At the beginning of the school year, students from Pleasant View seemed to miss their school a lot, but they have been resilient, Doverspike said.
“They have been incredibly flexible and open to change,” she said. And “they’ve all made new friends and found ways to fit into the community.”
During the first few weeks of school, which started Aug. 17, both schools focused on getting-to-know-each-other activities, making new friends and building relationships, the principals said.
“We’re off to a good start,” said Susan Kimes-Demboski, the family engagement liaison at Shelton, a position she also held at Pleasant View. “And we still have a lot of things yet to come.”
Schools share some programs
All the students pitched in to help show the new students around and be friendly to each one of them, said Jasmine Chang, a fifth-grader at Shelton who has been attending the school her whole life.
“The best thing about having all the new kids is all the new friends that I was able to make,” she said.
Fifth-grader River Hebein now attends Welchester, and she has some friends from Pleasant View who are now also attending Welchester. She has made some new friends with her classmates, too, she said.
“I like that there’s a lot of new people to meet,” Hebein said, “and a lot of new teachers, too.”
One difference she noticed between the two schools is the size. “Pleasant View was big, but I feel like this one is bigger,” she said.
Her mother, Elizabeth Hebein, said they haven’t attended Welchester long enough yet to fully experience the school, but does miss the togetherness she felt at Pleasant View.
“They made everybody feel like they were a part of something,” she said. “You always felt like you were involved.”
At Welchester, PTA membership is better this year than it has been for over the past five years, Robinson said, which is great for the school community.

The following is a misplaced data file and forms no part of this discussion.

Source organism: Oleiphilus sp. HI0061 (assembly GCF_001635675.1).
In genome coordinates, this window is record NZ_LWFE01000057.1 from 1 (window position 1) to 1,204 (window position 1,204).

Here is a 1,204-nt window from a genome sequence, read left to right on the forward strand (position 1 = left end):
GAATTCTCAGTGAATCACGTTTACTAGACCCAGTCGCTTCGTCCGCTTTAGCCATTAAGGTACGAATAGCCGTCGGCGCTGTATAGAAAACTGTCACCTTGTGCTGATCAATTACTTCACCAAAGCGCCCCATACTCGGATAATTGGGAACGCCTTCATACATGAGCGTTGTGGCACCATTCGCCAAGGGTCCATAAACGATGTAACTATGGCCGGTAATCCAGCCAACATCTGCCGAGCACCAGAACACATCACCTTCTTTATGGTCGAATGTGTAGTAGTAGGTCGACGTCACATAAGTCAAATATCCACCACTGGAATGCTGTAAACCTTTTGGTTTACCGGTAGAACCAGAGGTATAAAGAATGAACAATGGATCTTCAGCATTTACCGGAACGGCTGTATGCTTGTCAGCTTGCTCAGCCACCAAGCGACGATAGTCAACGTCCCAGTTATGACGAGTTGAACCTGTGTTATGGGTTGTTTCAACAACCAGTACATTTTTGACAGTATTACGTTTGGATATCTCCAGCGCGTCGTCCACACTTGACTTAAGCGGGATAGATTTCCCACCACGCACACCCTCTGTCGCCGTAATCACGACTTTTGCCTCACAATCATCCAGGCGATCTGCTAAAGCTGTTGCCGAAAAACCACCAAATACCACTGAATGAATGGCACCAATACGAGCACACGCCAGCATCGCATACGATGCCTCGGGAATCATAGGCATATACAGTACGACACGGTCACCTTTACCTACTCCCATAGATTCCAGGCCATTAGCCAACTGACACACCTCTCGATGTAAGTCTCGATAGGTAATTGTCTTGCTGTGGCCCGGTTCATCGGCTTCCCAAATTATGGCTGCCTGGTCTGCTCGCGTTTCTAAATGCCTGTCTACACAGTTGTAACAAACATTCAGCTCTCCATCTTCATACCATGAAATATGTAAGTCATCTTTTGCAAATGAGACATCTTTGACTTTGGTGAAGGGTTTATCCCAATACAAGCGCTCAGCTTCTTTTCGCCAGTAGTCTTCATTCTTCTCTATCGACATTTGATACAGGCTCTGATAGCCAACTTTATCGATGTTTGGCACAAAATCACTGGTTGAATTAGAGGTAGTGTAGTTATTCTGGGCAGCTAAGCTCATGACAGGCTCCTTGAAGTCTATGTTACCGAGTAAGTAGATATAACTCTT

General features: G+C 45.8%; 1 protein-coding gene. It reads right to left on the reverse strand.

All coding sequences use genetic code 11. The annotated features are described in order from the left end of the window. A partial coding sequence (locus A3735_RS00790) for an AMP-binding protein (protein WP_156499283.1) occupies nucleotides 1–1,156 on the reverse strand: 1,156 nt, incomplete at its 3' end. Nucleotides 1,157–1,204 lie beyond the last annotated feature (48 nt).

“We are able to offer more when we partner together,” she said. “Plus, teachers feel validated when parents are involved.”
Parent involvement at Shelton is about the same as in years past, Brown said, but Demboski pointed out some parents who did not volunteer at Pleasant View are doing so at Shelton.
The Parent Academy, a successful Pleasant View program that offers opportunities for parent involvement and engagement, had its kickoff meeting at Shelton on Oct. 23, and it’s already generating interest, Demboski said.
Building new bonds
The new students, Demboski said, seem to be happy and adjusting well.
“The transition has given all the kids the opportunity to be open to change,” she said, “and work through challenges together as a united classroom and school community.”
Nickey Brumbaugh feels the transition to Shelton from Pleasant View has gone well for herself and daughter Kenzie Hill, who is in the fourth grade.
“The size of the school and not having the same sense of community that Pleasant View had has been something to get used to,” Brumbaugh said, but added that everyone at Shelton has been kind and helpful.
The new students are adjusting quickly to learning new routines and rules, Brumbaugh said. One thing that has helped her daughter, in particular, is that her teacher is also from Pleasant View.
“So they share that bond,” Brumbaugh said.
Brumbaugh was involved at Pleasant View in a number of ways, and continues to stay involved at Shelton. She is volunteering with the yearbook as photographer, is in charge of kindergarten snack twice a week, does reading groups with the fourth-graders and helps out at recess. She is also joining the Parent Academy.
“I love seeing how happy and engaged the kids are,” Brumbaugh said. “We’re building new friendships and, hopefully, bringing some Pleasant View traditions to Shelton.”